where \({\mathbf{x}}_{ij}\) is a vector of respondent and neighborhood level covariates with coefficients \({\varvec{\upbeta}}\) and \(u_{j}^{\left[ 1 \right]}\) is a random intercept effect representing remaining unobserved neighborhood influences on \(\eta_{ij}\). The respondent-specific random effect \(e_{ij}\) captures unobserved respondent characteristics which are predictive of willing cooperation. The random effects are assumed mutually independent, independent of the covariates, and normally distributed. The random effect variance \(\sigma_{u}^{2}\) captures the variability in adjusted true scores across neighborhoods, while the respondent variance \(\sigma_{{e_{ij} }}^{2}\) measures the variability in respondents’ true cooperation ratings that is unexplained by the fixed and random effects. The respondent variance is therefore corrected for random measurement error through the measurement model in Eq. 1.

To assess how neighborhoods differ in the shared norm to cooperate, we expand the structural model by removing the restriction of constant within‐neighborhood variance in Eq. (2). The adjusted respondent true score variance \(\sigma_{{e_{ij} }}^{2}\) is then modelled using a log-linear link function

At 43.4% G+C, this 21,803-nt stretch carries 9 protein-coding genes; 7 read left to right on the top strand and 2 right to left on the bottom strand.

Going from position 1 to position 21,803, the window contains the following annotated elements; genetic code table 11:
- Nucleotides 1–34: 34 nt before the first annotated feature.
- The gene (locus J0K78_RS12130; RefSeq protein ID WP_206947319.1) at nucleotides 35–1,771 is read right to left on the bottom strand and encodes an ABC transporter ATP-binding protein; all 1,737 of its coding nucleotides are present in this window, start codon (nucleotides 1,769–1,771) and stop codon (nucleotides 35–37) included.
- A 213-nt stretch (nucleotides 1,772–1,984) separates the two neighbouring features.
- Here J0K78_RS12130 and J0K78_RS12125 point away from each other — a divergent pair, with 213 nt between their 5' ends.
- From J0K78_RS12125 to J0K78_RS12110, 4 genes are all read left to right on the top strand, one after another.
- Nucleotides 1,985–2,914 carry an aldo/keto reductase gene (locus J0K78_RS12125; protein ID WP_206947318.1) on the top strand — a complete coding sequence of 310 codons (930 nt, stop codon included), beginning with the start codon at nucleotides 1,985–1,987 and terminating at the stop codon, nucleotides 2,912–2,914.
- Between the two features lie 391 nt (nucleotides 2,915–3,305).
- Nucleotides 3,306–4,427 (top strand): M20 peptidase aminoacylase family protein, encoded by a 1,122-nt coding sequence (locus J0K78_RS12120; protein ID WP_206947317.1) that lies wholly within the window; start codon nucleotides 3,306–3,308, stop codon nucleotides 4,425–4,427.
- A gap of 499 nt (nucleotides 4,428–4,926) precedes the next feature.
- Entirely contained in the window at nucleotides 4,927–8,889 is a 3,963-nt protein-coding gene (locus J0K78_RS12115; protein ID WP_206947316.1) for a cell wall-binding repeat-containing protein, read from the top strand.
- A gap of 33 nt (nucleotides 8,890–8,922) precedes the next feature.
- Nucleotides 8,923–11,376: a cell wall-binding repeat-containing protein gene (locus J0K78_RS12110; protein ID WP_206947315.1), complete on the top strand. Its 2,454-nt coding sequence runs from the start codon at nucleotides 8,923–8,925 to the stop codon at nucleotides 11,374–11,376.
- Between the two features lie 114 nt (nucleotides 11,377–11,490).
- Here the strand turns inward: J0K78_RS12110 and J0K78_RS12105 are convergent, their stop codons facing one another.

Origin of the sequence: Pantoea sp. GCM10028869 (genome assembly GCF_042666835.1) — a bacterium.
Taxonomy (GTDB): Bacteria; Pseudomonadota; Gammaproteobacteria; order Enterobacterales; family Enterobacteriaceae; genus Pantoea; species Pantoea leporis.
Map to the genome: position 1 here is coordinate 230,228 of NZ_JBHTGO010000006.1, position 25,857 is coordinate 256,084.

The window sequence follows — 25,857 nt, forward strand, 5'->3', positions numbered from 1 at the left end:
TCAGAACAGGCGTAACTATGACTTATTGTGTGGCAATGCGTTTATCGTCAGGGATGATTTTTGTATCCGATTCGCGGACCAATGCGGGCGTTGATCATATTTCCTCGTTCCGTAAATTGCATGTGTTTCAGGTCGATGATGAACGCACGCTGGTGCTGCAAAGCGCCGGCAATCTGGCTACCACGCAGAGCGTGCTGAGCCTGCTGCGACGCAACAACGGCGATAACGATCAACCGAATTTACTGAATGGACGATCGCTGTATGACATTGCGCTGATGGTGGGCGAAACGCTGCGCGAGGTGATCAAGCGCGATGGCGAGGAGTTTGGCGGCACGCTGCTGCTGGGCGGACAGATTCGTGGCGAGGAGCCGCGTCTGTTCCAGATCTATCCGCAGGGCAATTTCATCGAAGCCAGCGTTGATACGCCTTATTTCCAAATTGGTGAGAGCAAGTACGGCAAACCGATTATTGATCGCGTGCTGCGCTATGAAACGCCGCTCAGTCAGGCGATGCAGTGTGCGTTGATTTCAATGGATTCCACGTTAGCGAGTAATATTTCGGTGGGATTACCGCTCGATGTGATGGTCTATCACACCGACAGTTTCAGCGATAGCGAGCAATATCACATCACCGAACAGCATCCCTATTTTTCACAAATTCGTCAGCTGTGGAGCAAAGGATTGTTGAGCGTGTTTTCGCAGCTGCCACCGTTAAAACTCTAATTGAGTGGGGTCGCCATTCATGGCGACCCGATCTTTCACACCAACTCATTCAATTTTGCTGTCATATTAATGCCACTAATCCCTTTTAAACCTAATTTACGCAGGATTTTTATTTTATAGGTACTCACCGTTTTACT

$${ \ln }\left( {\sigma_{{e_{ij} }}^{2} } \right) = {\mathbf{w}}_{ij}^{ '} {\varvec{\upalpha}} + u_{j}^{\left[ 2 \right]} ,$$
$$u_{j}^{\left[ 2 \right]} \sim N\left( {0,\sigma_{u\left[ 2 \right]}^{2} } \right),$$

where \({\mathbf{w}}_{ij}\) includes a vector of respondent and neighborhood level covariates with coefficients \({\varvec{\upalpha}}\), and \(u_{j}^{\left[ 2 \right]}\) is an additional neighborhood random effect. The inclusion of covariates in Eq. (3) allows neighborhoods to have differential effects on the mean (location) and the variance (scale) of true scores. The inclusion of \(u_{j}^{\left[ 2 \right]}\) allows for residual influence of neighborhood differences on the scale of true scores. The variance component \(\sigma_{u\left[ 2 \right]}^{2}\) summarises the variability in the scale of respondents’ answers across neighborhoods. The covariance of the random effects is estimated as \(\sigma_{u\left[ 1 \right]u\left[ 2 \right]}\).